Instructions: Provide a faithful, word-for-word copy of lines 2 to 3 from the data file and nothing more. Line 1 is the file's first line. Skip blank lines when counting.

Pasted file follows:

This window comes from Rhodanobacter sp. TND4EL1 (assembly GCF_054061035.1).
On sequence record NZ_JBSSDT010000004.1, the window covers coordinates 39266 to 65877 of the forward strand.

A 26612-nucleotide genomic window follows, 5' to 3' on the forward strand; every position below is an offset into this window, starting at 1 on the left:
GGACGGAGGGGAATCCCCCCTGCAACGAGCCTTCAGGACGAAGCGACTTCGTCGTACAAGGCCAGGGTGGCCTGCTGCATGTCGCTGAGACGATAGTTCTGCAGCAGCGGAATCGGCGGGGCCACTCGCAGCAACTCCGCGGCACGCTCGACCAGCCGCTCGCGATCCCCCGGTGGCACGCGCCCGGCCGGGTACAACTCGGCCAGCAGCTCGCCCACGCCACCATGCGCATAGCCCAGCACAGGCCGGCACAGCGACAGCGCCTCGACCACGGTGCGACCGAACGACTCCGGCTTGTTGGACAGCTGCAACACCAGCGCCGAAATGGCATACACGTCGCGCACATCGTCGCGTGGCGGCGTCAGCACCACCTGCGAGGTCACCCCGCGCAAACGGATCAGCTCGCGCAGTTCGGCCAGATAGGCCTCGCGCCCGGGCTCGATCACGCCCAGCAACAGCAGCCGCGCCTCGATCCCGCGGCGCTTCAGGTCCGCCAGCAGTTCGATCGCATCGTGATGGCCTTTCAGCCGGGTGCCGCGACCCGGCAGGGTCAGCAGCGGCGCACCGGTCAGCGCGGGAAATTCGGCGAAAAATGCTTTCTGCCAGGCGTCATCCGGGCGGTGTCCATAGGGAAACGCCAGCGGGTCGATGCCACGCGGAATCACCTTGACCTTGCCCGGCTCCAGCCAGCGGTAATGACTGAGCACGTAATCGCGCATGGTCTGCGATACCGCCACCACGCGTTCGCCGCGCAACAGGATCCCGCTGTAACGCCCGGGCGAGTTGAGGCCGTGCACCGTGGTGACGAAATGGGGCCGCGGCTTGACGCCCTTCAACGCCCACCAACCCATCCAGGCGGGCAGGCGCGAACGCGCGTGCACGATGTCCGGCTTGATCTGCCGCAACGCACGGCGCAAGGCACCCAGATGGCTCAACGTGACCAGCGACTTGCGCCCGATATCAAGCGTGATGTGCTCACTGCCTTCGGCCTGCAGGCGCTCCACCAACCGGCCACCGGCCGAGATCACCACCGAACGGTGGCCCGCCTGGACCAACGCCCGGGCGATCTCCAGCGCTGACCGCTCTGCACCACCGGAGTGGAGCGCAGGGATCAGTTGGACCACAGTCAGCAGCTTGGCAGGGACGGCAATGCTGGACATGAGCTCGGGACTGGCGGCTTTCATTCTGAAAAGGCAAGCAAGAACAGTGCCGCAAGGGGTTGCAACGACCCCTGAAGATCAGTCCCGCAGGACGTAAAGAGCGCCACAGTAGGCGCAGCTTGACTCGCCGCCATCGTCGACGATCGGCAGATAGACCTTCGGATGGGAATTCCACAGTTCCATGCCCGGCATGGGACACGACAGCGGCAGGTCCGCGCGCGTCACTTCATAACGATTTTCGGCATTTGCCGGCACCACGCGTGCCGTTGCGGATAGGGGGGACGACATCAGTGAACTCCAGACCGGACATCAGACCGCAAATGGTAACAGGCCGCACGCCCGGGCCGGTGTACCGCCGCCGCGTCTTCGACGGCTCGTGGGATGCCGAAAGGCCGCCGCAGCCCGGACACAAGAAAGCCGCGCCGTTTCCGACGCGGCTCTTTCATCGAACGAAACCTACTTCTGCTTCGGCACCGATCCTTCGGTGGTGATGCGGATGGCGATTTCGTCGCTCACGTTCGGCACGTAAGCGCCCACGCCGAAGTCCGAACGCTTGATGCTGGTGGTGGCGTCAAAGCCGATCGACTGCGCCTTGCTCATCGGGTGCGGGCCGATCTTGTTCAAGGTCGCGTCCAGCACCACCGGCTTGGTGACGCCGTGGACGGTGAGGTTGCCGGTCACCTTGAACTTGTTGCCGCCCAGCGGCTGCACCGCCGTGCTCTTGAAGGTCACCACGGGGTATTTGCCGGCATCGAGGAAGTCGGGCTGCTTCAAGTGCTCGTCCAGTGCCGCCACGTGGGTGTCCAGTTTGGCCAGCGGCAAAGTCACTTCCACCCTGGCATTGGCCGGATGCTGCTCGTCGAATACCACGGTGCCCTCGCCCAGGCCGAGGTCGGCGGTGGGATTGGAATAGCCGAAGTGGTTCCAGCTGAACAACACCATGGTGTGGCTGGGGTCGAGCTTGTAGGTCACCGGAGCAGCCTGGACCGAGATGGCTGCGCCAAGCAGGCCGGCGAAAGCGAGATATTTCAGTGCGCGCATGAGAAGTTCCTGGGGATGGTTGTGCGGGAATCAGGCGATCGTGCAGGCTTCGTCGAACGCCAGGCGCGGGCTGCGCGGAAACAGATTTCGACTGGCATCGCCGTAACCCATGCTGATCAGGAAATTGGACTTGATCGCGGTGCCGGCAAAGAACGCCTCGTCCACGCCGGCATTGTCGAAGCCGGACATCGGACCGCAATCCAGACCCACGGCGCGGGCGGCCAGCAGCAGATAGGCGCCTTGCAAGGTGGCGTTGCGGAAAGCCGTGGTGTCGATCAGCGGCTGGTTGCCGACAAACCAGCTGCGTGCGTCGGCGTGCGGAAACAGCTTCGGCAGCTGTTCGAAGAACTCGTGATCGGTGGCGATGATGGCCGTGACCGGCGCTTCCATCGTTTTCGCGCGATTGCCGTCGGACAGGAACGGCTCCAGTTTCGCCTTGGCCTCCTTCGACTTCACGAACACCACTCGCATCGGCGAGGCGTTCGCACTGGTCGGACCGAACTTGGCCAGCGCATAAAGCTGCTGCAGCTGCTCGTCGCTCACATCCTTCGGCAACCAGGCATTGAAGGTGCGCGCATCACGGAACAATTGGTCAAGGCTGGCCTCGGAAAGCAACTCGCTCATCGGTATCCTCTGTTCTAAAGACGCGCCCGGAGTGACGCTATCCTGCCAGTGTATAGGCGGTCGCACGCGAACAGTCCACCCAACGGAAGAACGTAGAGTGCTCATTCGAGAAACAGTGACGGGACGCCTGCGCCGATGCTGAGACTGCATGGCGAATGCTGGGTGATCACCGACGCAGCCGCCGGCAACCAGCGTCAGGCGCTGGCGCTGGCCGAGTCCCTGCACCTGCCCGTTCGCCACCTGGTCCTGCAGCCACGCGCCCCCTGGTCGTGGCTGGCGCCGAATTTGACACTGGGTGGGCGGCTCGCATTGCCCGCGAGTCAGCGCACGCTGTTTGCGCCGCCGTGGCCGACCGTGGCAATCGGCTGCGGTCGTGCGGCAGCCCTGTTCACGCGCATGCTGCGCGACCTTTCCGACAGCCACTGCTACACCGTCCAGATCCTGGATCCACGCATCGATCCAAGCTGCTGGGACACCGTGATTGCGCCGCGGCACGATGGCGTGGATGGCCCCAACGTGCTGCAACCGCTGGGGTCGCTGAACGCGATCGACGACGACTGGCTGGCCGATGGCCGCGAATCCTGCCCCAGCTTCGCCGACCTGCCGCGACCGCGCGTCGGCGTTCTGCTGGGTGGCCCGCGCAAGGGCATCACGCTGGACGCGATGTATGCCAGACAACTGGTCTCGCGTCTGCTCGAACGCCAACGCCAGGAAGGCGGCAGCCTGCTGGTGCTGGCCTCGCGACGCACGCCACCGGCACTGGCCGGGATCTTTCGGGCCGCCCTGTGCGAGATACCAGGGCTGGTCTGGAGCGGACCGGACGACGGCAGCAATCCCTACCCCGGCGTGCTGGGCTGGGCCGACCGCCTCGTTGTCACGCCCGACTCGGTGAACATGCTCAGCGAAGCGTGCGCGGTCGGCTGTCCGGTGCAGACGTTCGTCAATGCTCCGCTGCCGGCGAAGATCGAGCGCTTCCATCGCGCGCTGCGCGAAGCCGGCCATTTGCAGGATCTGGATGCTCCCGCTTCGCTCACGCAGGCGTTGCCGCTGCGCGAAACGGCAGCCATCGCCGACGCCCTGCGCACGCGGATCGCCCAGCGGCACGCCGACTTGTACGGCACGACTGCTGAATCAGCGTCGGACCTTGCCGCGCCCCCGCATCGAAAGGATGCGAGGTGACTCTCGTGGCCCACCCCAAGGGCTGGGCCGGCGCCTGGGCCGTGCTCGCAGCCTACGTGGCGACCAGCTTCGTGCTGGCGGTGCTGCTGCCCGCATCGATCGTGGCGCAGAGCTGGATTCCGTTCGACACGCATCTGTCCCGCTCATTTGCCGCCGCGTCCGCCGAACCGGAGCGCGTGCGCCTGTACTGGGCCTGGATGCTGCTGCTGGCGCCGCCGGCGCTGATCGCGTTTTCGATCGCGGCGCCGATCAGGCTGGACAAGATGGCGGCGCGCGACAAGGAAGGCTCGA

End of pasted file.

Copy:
On sequence record NZ_JBSSDT010000004.1, the window covers coordinates 39266 to 65877 of the forward strand.

A 26612-nucleotide genomic window follows, 5' to 3' on the forward strand; every position below is an offset into this window, starting at 1 on the left: